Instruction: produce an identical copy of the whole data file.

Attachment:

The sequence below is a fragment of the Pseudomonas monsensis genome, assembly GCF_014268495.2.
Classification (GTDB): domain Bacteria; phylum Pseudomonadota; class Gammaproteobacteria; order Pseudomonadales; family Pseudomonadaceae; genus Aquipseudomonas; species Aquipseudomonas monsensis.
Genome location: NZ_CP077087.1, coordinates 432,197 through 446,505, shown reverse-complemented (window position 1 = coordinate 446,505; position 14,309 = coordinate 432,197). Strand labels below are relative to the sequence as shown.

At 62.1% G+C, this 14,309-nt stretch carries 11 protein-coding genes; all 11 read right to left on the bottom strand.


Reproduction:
The sequence below is a fragment of the Pseudomonas monsensis genome, assembly GCF_014268495.2.
Classification (GTDB): domain Bacteria; phylum Pseudomonadota; class Gammaproteobacteria; order Pseudomonadales; family Pseudomonadaceae; genus Aquipseudomonas; species Aquipseudomonas monsensis.
Genome location: NZ_CP077087.1, coordinates 432,197 through 446,505, shown reverse-complemented (window position 1 = coordinate 446,505; position 14,309 = coordinate 432,197). Strand labels below are relative to the sequence as shown.

At 62.1% G+C, this 14,309-nt stretch carries 11 protein-coding genes; all 11 read right to left on the bottom strand.